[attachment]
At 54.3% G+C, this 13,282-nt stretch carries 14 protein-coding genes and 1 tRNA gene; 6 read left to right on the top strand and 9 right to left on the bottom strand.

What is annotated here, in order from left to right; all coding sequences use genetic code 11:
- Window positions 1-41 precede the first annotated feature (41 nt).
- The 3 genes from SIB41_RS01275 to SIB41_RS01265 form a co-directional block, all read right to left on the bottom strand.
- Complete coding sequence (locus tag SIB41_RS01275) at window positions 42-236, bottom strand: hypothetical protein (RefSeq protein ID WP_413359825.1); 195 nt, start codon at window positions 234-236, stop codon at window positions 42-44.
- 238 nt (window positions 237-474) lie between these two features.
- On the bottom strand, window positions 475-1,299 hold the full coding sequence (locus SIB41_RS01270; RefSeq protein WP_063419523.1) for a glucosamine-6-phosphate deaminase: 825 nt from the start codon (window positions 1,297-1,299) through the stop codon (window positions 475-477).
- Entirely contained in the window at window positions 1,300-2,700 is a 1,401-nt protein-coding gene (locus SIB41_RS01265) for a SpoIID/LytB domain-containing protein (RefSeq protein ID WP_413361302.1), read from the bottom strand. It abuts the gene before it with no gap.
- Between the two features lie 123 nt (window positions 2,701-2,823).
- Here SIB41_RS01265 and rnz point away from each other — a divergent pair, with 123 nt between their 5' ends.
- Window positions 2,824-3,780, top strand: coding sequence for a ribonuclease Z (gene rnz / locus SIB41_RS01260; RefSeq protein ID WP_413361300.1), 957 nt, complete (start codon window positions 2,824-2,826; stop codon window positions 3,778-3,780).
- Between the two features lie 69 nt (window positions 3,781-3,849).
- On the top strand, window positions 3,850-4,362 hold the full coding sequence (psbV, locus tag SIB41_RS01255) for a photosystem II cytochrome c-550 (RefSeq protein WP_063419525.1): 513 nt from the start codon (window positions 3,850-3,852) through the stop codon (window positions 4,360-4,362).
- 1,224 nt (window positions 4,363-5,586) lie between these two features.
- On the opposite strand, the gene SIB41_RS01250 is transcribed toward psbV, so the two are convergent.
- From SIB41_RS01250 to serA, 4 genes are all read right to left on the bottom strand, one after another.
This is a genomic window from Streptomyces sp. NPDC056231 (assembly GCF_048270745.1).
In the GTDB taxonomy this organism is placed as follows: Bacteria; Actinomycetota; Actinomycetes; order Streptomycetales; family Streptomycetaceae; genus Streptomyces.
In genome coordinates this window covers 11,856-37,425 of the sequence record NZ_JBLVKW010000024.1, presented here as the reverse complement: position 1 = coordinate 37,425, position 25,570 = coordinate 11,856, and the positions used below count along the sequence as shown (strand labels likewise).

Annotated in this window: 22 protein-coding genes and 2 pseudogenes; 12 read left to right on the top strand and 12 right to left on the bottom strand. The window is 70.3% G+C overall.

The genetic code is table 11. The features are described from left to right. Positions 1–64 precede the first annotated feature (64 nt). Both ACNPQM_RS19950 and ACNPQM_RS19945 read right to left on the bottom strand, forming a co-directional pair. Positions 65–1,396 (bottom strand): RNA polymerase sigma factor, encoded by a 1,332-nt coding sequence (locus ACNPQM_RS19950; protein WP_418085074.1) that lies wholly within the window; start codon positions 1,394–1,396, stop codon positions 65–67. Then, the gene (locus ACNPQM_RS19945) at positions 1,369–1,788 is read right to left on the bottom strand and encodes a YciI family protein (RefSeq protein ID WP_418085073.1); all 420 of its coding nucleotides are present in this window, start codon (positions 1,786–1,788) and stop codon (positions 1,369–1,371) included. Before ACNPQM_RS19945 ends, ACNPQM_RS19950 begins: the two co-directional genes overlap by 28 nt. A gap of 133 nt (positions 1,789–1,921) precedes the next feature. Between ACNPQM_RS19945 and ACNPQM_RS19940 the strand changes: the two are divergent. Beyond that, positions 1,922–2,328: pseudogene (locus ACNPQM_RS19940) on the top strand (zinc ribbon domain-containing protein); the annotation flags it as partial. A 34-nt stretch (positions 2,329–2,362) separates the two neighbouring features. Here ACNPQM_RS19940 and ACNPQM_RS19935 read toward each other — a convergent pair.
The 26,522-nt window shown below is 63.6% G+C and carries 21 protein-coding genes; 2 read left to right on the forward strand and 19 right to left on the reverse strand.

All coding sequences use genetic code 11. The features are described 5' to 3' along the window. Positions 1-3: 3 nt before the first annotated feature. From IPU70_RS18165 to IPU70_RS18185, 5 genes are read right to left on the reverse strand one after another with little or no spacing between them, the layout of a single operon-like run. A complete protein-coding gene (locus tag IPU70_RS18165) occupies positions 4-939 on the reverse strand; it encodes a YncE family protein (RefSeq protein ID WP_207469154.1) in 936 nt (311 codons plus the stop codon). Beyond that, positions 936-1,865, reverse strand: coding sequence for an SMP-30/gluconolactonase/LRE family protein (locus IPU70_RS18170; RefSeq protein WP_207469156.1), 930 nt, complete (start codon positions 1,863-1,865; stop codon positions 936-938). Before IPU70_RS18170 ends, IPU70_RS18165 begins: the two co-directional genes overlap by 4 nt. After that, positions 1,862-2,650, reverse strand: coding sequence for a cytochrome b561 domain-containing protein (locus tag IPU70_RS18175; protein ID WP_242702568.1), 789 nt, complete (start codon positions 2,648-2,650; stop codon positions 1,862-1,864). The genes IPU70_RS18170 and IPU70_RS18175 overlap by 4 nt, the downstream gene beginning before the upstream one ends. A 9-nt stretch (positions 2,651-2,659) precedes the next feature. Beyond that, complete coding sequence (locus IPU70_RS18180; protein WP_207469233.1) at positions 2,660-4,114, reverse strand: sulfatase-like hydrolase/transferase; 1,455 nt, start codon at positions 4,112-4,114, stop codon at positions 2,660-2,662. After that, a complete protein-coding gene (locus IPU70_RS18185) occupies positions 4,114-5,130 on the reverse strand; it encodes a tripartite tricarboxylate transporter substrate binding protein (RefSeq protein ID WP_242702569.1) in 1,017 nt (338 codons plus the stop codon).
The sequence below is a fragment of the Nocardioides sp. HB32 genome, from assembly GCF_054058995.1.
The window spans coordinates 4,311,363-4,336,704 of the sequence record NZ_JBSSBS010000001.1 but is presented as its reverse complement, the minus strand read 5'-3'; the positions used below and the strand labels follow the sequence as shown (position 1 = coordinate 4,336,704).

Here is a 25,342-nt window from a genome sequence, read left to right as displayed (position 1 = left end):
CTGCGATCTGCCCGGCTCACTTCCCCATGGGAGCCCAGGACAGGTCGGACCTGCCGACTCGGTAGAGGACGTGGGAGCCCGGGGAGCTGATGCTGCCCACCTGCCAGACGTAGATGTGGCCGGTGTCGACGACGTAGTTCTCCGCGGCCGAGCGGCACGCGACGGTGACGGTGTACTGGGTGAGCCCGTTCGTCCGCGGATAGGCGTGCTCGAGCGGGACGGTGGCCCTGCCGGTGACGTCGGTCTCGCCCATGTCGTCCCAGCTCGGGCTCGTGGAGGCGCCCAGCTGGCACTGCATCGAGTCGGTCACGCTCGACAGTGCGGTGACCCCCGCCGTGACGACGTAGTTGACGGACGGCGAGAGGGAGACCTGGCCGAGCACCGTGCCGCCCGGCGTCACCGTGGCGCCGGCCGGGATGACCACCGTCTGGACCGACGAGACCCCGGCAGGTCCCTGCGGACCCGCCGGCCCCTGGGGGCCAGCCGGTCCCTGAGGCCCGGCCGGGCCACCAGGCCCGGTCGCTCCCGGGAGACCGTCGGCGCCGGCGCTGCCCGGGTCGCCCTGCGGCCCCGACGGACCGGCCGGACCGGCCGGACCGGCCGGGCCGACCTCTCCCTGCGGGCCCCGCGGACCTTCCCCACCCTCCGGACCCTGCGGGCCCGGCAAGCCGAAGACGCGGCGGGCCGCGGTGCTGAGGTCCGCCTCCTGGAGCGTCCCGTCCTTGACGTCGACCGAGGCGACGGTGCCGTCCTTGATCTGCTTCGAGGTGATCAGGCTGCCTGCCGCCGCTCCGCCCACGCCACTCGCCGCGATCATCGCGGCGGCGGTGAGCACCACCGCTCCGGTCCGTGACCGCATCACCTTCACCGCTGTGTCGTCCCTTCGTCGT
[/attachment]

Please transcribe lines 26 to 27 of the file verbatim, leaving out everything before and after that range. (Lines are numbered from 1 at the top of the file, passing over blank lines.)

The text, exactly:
Here is a 25,342-nt window from a genome sequence, read left to right as displayed (position 1 = left end):
CTGCGATCTGCCCGGCTCACTTCCCCATGGGAGCCCAGGACAGGTCGGACCTGCCGACTCGGTAGAGGACGTGGGAGCCCGGGGAGCTGATGCTGCCCACCTGCCAGACGTAGATGTGGCCGGTGTCGACGACGTAGTTCTCCGCGGCCGAGCGGCACGCGACGGTGACGGTGTACTGGGTGAGCCCGTTCGTCCGCGGATAGGCGTGCTCGAGCGGGACGGTGGCCCTGCCGGTGACGTCGGTCTCGCCCATGTCGTCCCAGCTCGGGCTCGTGGAGGCGCCCAGCTGGCACTGCATCGAGTCGGTCACGCTCGACAGTGCGGTGACCCCCGCCGTGACGACGTAGTTGACGGACGGCGAGAGGGAGACCTGGCCGAGCACCGTGCCGCCCGGCGTCACCGTGGCGCCGGCCGGGATGACCACCGTCTGGACCGACGAGACCCCGGCAGGTCCCTGCGGACCCGCCGGCCCCTGGGGGCCAGCCGGTCCCTGAGGCCCGGCCGGGCCACCAGGCCCGGTCGCTCCCGGGAGACCGTCGGCGCCGGCGCTGCCCGGGTCGCCCTGCGGCCCCGACGGACCGGCCGGACCGGCCGGACCGGCCGGGCCGACCTCTCCCTGCGGGCCCCGCGGACCTTCCCCACCCTCCGGACCCTGCGGGCCCGGCAAGCCGAAGACGCGGCGGGCCGCGGTGCTGAGGTCCGCCTCCTGGAGCGTCCCGTCCTTGACGTCGACCGAGGCGACGGTGCCGTCCTTGATCTGCTTCGAGGTGATCAGGCTGCCTGCCGCCGCTCCGCCCACGCCACTCGCCGCGATCATCGCGGCGGCGGTGAGCACCACCGCTCCGGTCCGTGACCGCATCACCTTCACCGCTGTGTCGTCCCTTCGTCGT